This essay first appeared on Huffington Post on March 5, 2015
My patient, Anne, lowered her voice down to a conspiratorial whisper: “You know, Dr. Vasa, sometimes I even allow myself to go down to the coffee shop and… read a book!” She looked at me expectantly, wondering what I might say next.
Anne was an attractive, 50-something married female with two grown daughters. She had been a stay-at-home mom for most of her life, active in her children’s lives and in her church. Now, with her children independent and out of the home, she finally had time to focus on herself.
Anne always wondered, with a touch of shame, whether she had done “enough.” Could she have somehow worked harder, perhaps cultivated a career or a side business along the way?
But life hadn’t panned out that way, and in fact, she felt fortunate that she had been able to be at home, raising her kids. Now, she led church groups in her home, took drawing classes, and walked regularly with friends. But she continued to feel like she should somehow be doing more with her life. Setting more goals, achieving more, working harder. Going to a coffee shop and reading a book seemed like a guilty indulgence, a frivolous waste of time.
“Fantastic,” I told her. “Good for you. I am glad you are creating time for yourself.”
I thought of Anne frequently throughout the day. We live in a goal-oriented, driven society. We value accomplishment and achievement. Especially for me, growing up in a South Asian family, it was important that we continued to drive towards success, progressively aspiring to ever higher goals.
Whether it was getting into an ivy league college, attaining medical school admission, becoming chief resident, or developing a thriving practice, the next goal was magnetic. Rooted in a community that thrived on being the best, and a mindset that wouldn’t allow failure or stillness, my eyes were continuously focused on what I needed to do next.
In fact, my eyes were so focused on the future, that I couldn’t see the present. Was there even a pause to celebrate the accomplishment of what I had just worked so hard for? No. I was already moving on to the next big thing. I was already scanning the periphery to see who was catching up. I was afraid that if I waited too long, I would fall behind.
As I immersed myself in the study of psychiatry and the self, I started to learn more about mindfulness. Being focused on our internal and external experiences in a non-judgmental manner. Letting go of the past and the future in order to maximize our ability to be present. The ability to live in this moment, the only moment that truly matters.
I started to experiment with mindfulness in small ways. I tried eating in a slow, conscious manner. I started noticing my breath. I saw the value of mindfulness skills for my patients, who struggled with depression, anxiety, stress, pain, and addiction.
But where did pursuing my goals fit in with mindfulness?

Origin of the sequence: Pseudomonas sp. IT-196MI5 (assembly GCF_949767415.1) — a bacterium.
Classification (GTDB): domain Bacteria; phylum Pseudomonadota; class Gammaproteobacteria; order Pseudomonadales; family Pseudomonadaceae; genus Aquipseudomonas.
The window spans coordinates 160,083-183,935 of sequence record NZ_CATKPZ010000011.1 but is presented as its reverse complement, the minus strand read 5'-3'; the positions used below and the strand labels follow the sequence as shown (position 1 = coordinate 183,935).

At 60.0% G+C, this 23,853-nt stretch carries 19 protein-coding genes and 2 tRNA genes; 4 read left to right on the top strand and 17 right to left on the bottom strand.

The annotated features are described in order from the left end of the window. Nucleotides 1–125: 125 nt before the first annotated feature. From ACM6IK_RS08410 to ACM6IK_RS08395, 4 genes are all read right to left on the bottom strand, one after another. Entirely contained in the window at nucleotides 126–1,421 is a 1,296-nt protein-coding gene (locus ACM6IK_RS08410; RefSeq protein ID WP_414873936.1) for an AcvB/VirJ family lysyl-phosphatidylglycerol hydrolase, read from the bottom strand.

Nowhere, it turns out.
For me, I have been unable to strike a balance between staying mindful and working frantically towards future desires. My mind stays stuck in a state of wanting more, wanting different, wanting better. The journey is lost when the destination is all that matters. The scope for self acceptance and acceptance of the present moment, just as it is, rapidly wanes.
So, for the first time in my life… no more goals. I am releasing the notion that my happiness or sense of self worth is in any way dependent on a number on the scale, a diploma on the wall, or a balance in the bank account.
My freedom rests in my ability to accept that I, and all of my circumstances, are enough, just as they exist right now.
Instead of goals, I am setting intentions. I intend to honor my body with healthy nutrition and movement. I intend to manifest my potential to help others through the practice of psychiatry and writing. I intend to spread positive energy and compassion to those whose paths I cross.
Intentions feel more gentle, more allowing. They allow me a broader framework to continue my evolution and development in a way that feels natural. Unlike goals, intentions allow me the permission to take my time. Intentions allow me to fail and try again. Intentions allow me to be less critical of myself, and less critical of others.
The idea of giving up goals for myself is scary. I worry that I won’t progress in ways that still feel important sometimes, or that I will somehow become lazy or self indulgent. But at this stage in my life, a mindful path towards change feels better than the all consuming drive towards the next shiny desire.
I can learn from patients like Anne, just as she can learn from me. I reassure her, and myself, that slowing down is important. That honoring her needs and wants is necessary. That she is, and has always been, enough. And that enjoying her coffee and a book is just perfect.
What is your intention today? Share with me in the comments below.